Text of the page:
5. Understanding the ethics of public office: it’s perfectly ethical to look for a partner or be engaged in polygynous unions, but given the sensitivities around sex and money in public life, taking a public position should mean voluntarily closing the door on those things that might not place you beyond reproach (i.e. the way you interact with the two). If the two are primary drivers in your material life, that’s fine, but then perhaps Islamic public life isn’t an appropriate career to pursue.
6. Never be afraid of a career change. Some people only come to know of their debilitating weaknesses once they’re in the job. That’s understandable, but if it happens, the next step should be a good and quick exit strategy.
7. You’re at war and it’s mostly against the devil, so temptations aren’t merely just that, but Iblis’s strategy to destroy your credibility and ability to fight on. Furthermore, it is known that intelligence services in many countries use women to entrap religious personalities; your weaknesses will be used against you. Stick to your experiences, if you weren’t a ladies man back in the day, it’s possible that there’s more to the picture than women simply falling at your feet for your self-perceived good looks.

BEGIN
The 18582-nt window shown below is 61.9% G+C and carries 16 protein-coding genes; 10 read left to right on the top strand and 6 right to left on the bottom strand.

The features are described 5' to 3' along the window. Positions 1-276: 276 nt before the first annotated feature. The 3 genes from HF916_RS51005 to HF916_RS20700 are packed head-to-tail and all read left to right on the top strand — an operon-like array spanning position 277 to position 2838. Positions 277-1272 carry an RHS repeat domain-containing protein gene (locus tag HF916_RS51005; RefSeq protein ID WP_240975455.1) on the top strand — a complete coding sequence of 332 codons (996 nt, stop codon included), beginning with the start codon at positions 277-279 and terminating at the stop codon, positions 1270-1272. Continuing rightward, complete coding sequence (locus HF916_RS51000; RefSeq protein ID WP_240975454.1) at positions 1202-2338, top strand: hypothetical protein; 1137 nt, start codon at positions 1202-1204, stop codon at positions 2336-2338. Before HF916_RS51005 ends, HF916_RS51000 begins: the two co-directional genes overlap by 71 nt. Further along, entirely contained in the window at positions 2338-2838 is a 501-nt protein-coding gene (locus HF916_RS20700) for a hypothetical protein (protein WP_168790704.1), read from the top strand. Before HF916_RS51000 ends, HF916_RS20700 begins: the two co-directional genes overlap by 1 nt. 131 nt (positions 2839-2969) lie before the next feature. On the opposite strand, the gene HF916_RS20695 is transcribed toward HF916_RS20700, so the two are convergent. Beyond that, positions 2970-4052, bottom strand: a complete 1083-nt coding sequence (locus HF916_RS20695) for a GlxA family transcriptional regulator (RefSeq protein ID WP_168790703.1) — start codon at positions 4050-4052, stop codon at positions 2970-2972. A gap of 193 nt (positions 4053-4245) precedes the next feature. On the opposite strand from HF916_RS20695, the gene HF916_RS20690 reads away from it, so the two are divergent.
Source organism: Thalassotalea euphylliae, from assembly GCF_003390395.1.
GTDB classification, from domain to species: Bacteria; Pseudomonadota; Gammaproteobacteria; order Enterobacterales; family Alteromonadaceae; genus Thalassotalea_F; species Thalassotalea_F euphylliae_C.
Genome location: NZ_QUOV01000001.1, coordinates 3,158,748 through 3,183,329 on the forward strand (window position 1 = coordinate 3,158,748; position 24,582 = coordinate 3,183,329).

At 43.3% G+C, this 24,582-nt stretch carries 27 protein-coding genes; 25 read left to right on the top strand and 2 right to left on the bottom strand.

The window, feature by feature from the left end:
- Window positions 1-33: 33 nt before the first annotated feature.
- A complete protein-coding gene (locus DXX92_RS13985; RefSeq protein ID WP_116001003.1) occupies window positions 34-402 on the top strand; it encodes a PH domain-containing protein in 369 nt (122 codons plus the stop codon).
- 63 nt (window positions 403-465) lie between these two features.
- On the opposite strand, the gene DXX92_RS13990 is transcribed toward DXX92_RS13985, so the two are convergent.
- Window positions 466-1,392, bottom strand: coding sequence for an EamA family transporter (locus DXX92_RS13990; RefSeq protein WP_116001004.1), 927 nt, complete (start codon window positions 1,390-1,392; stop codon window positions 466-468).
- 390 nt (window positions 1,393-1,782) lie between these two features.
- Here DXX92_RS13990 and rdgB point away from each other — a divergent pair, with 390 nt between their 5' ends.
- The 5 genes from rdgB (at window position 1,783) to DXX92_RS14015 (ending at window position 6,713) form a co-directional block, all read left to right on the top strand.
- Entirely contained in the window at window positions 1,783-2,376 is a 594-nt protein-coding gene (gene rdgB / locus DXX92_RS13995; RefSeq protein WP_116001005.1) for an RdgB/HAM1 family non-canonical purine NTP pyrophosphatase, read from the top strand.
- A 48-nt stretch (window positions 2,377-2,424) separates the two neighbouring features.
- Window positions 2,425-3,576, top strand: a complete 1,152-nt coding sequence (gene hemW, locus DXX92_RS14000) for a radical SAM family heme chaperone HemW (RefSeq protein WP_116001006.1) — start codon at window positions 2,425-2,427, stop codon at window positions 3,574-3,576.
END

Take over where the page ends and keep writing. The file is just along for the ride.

8. Allegiances and loyalties: the spouses of scholars are their confidants and greatest supporters, perpetually picking up the slack and voluntarily bearing the brunt of their poorly-met personal responsibilities. Such spouses literally put their interests on hold for the greater cause, which deserves nothing but the greatest respect, admiration and loyalty. A scholar’s spouse is their most loyal lieutenant, in one’s personal life s/he is your ‘right-hand man’. To undermine that loyalty or prove disloyal in return is simply low and despicable. And if one cannot grasp the notion of loyalty as a branch of decency, then a scholar is the last thing you should be. Furthermore, there are usually many other people who help scholars for the sake of the greater cause, whether it’s by supporting them financially or through human resources. To jeopardise what they have worked for/supported for some low and selfish gain is equally despicable and demonstrates a lack of decency.
9. A healthy sexual relationship in the framework of a legitimate partnership does a lot to stave off temptations, and I have witnessed first-hand how bad sexual health tends to negatively impact on people servicing the public. Stay in shape to be healthy and look good for your better half (and vice versa). Set aside quality time, including intimate getaways, to remind you of what, and who, should be the focus of your passions.
10. Live by this rule: the grass is never greener on the other side. No matter how much your urges tell you that things with another woman will be better, or life will now be more enjoyable, its nearly certain that’s not the case. Little but drama, pain, let down and destruction is caused, all for a bit of ‘fun’. Furthermore, scholars and/or religious leaders are extremely busy people (given the ratio of how many competent practitioners there are versus need) so if you have the time for all of this you’ve phenomenally failed to fathom how much there is to do, and clearly, you’re not serious.
(Note: Obviously, these points do not go for everyone. Some manage to navigate these issues really well, and kudos to them.)